Ohio: two perps try to abduct a woman walking her dog. She draws her gun, and they reconsider.
Florida: armed robber enters jewelry store, pulls gun on 89 year old WWII vet. The vet grabs perp's gun, draws his own .38, and puts six rounds into perp. (The perp survived: the vet needs a bigger gun and/or hotter loads. He may have been using the old 158 grain round noses).
In the dispute over how many self-defense cases occur, one data point often cited by those seeking to minimize the number is the FBI Uniform Crime Report's count of justifiable homicides (a legal category that includes self-defense). This is usually in the range of 900 a year, including several hundred by police. While that doesn't count self-defense that doesn't result in the perp's death, it is argued that it is inconsistent with hundreds of thousands or millions of defensive uses annually.
What's not realized is that the FBI count is artificially defined in a way that far undercounts defensive uses. The usual definition of self-defense with a deadly weapon is use of force immediately necessary in light of a reasonable belief that the perp is likely to inflict death or serious bodily injury.
But the FBI UCR Reporting Handbook at pp. 17-18 uses a completely different definition. Reporting officials are instructed, in the case of use of force by a non-LEO, to include under justifiable homicide only killings "The killing of a felon, during the commission of a felony, by a private citizen."
The illustration given (do NOT list as justifiable a situation where a citizen shoots a fellow attacking him, in a crime of passion, with a broken bottle -- the author must have watched too many 1950s movies about street fights) makes it apparent that the assault itself does not count as "commission of a felony."
Washington, DC. Federal employee gets into a minor fender-bender, gets a $100 traffic ticket. Alleging he was on duty at the time, the Dept of Justice appears on his behalf and gets the traffic ticket removed to U.S. District Court. (It later reconsidered).
Egad -- the power of the Feds to "remove" a case to Federal Court arises under Article III §2. But that relates to cases "arising under this Constitution, the laws of the United States, and Treaties made," not to local traffic rules. It also covers "controversies to which the United States shall be a party," but the US didn't get the traffic citation. On a policy level, removal is meant to protect a Federal official against getting railroaded in State court for doing his job. A traffic citation in a D.C. court hardly falls into that class.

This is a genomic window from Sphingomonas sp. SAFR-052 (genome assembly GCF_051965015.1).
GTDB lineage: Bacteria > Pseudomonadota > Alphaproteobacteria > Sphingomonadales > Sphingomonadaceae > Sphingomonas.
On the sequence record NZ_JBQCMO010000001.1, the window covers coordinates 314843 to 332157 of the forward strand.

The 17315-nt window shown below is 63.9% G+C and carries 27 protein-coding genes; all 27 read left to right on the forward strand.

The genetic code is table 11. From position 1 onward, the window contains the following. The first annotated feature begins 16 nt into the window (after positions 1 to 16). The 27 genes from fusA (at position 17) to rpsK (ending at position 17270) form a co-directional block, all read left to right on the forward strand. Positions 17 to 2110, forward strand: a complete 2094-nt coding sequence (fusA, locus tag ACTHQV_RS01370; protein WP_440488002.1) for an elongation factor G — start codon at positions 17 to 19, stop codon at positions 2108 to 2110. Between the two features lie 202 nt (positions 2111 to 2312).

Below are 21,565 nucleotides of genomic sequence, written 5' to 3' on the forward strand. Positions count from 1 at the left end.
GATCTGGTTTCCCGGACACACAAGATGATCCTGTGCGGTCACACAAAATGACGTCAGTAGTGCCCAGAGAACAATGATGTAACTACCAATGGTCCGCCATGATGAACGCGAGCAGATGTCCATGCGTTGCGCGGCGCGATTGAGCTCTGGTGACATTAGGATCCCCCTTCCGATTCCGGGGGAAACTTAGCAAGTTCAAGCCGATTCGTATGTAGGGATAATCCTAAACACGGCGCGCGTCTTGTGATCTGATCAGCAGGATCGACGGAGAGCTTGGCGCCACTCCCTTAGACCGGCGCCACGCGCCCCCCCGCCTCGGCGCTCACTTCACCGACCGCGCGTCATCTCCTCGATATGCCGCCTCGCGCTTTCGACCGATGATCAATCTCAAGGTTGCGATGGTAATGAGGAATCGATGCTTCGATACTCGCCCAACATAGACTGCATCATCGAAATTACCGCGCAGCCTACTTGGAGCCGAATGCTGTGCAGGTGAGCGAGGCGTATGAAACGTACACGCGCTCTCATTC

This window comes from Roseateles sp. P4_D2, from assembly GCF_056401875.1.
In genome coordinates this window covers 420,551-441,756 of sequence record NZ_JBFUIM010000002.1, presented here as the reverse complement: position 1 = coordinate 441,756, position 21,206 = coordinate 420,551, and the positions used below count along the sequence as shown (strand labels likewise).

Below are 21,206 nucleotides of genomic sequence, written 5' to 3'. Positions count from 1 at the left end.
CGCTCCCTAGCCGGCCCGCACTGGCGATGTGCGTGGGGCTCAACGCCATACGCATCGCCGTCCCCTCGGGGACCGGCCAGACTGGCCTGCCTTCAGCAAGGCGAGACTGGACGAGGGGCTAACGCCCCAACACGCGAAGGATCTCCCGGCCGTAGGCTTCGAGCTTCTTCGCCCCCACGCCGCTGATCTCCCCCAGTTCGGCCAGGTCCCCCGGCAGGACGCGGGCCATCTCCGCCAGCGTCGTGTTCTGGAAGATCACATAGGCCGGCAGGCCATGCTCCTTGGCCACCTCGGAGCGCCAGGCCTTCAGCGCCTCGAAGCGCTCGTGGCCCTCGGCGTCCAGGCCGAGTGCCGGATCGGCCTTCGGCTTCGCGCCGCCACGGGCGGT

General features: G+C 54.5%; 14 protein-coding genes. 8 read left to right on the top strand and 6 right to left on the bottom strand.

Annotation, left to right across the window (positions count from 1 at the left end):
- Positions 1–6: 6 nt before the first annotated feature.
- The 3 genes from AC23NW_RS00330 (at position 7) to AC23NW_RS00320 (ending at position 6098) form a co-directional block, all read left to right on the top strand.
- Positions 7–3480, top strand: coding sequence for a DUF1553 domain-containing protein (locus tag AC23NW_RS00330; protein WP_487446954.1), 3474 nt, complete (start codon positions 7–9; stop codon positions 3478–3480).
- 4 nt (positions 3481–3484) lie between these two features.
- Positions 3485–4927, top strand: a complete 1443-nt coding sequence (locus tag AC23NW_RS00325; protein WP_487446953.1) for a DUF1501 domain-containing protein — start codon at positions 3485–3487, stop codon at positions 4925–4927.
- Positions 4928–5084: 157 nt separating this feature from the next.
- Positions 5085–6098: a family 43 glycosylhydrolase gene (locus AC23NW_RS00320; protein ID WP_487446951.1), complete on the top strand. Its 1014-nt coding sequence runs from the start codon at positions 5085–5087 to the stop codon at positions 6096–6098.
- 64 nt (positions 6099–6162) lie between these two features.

A friend had a case where a lady sued the Post Office, before it became semi-independent, for failure to deliver a sporting event ticket. It was a minor case filed in small claims court. The Feds removed it to Federal District Court. He told the Ass't US Attorney that he could have settled the case for less public expense than it took to file the motion, and asked why a Federal District Judge (of whom there are only a few here, probably only 2-3 back then) should be tied up hearing a case involving a few hundred dollars. He got nowhere.
It's a blog post by Prof. Nick Johnson of Fordham Law. He discusses Otis McDonald and Shaneen Allen (who faces a mandatory three year jail term for having driven into NJ with a firearm for which she had a PA permit to carry concealed).
"So another rhetorical question: Why have the nominal champions of civil rights ignored Otis McDonald and the self-defense interests of the sober, mature members of the Black community he represented?
The search for answers highlights priorities wildly out of whack. Compare the relative non-acknowledgment of Otis McDonald with the broad consternation over how Black criminals are treated. Michelle Alexander's acclaimed book calling the state of Black incarceration the "new Jim Crow" illustrates this....
A final question, and this one is not rhetorical: Will the people who invoke the power and rhetoric of civil rights to condemn the disparate treatment of heroin and crack dealers, come to the rescue of a law-abiding Black woman whose crime was misunderstanding the multilayered bureaucracies that restrict the federally-guaranteed constitutional right to arms?